PUTRAJAYA, July 29 — The government has agreed to raise fares for express and stage buses, but not up to 100 per cent as proposed by the Pan Malaysia Bus Operators' Association (PMBOA).
Entrepreneur and Cooperative Development Minister Datuk Noh Omar said the ministry had appointed a consultant to look into a suitable level of increase and the new bus fares would be announced before Hari Raya Aidilfitri.
"The study has been completed and we are now discussing the fare increase with the association," he told reporters after the presentation of the ministry's Excellent Service Award 2007 to recipients today.
Noh said the fare increase was unavoidable following the bus companies' higher operational costs, including the diesel price hike from 71 sen per litre to RM1.43 per litre since the last bus fare increase in 2005.
He said the higher operational costs were also due to the increase in the prices of tyres, engine oil, batteries and spare parts.
Yesterday, the PMBOA led by its president Datuk Mohamad Ashfar Ali submitted a memorandum to the National Consultative Council on Inflation, chaired by Prime Minister Datuk Seri Abdullah Ahmad Badawi, seeking a raise in bus fares by 100 per cent as demanded by the association in May.
Mohamad Ashfar said bus operators were all under pressure following the oil price hike and urged the government to act fast to enable them to operate as usual for the coming festive season.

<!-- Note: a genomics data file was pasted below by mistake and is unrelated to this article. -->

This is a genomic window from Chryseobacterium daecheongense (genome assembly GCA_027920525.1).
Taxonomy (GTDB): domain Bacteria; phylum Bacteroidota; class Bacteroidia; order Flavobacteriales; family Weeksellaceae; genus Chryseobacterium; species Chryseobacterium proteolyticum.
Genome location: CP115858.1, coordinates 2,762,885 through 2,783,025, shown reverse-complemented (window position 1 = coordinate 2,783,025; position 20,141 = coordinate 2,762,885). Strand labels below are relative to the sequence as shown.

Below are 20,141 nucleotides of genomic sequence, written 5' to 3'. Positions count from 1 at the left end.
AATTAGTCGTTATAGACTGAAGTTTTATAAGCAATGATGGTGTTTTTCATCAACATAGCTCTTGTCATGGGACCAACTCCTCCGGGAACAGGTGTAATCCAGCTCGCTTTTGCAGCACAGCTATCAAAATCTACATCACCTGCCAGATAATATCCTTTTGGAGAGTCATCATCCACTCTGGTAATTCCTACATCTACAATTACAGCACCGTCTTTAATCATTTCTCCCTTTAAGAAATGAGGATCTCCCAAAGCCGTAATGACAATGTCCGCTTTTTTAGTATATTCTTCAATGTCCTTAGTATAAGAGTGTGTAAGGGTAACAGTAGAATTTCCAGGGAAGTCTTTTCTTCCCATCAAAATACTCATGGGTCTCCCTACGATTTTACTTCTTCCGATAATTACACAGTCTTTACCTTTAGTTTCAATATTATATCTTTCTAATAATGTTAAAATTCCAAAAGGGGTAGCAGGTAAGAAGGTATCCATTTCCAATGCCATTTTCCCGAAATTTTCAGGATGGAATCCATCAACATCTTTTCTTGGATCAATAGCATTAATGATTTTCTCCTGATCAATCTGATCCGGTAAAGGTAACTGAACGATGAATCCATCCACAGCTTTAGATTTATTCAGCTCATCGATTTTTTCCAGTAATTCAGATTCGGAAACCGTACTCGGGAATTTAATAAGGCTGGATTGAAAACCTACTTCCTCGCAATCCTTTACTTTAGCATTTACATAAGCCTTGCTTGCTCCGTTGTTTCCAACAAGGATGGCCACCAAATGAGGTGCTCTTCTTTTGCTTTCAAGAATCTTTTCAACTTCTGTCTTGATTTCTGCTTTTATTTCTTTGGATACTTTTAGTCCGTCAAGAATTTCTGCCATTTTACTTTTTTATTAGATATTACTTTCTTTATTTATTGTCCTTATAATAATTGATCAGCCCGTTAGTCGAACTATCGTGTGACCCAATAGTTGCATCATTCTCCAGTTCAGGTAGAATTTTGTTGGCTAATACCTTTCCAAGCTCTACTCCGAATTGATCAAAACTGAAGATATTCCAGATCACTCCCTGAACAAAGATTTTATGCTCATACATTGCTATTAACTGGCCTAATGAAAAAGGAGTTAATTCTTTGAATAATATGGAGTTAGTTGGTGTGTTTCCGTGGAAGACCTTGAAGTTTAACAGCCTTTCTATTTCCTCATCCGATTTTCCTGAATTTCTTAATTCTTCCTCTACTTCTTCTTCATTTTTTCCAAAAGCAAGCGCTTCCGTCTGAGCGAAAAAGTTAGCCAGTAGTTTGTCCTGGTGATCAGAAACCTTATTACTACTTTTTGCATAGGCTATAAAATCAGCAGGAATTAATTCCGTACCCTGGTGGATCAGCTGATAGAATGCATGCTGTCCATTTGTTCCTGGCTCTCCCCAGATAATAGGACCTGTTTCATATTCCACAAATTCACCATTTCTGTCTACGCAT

On another development, Noh said the liberalisation system to separate economy-class buses from luxury buses would be implemented in two weeks whereby the government would control ticket prices for economy buses while the fares for luxury buses would be left to market forces.
"But we will ensure that bus companies allocate enough economy buses at all times so that commuters will not be inconvenienced by the shortage of such buses."
Noh also said his ministry would study the possibility of allowing school buses to be used for public transport in rural areas due to the poor bus service in these areas.
The problem was raised at the Meeting of Chief Ministers and Menteris Besar held here yesterday.
Noh said Mara had to spend RM3 million a year to provide rural bus services because other bus operators refused to do so as they felt such services were not profitable.
"There are about 20,000 school buses in the country, and the government is studying the relevant laws and regulations so that the function of the school buses can be expanded to include providing public transportation, while their use is limited during school holidays."
Noh said applications were still open to operators interested to provide mini bus services in rural areas where they could also use vans for such services.
"They need to apply to the ministry for a permit first to operate the service so that we can monitor it, especially in terms of safety," he added. — Bernama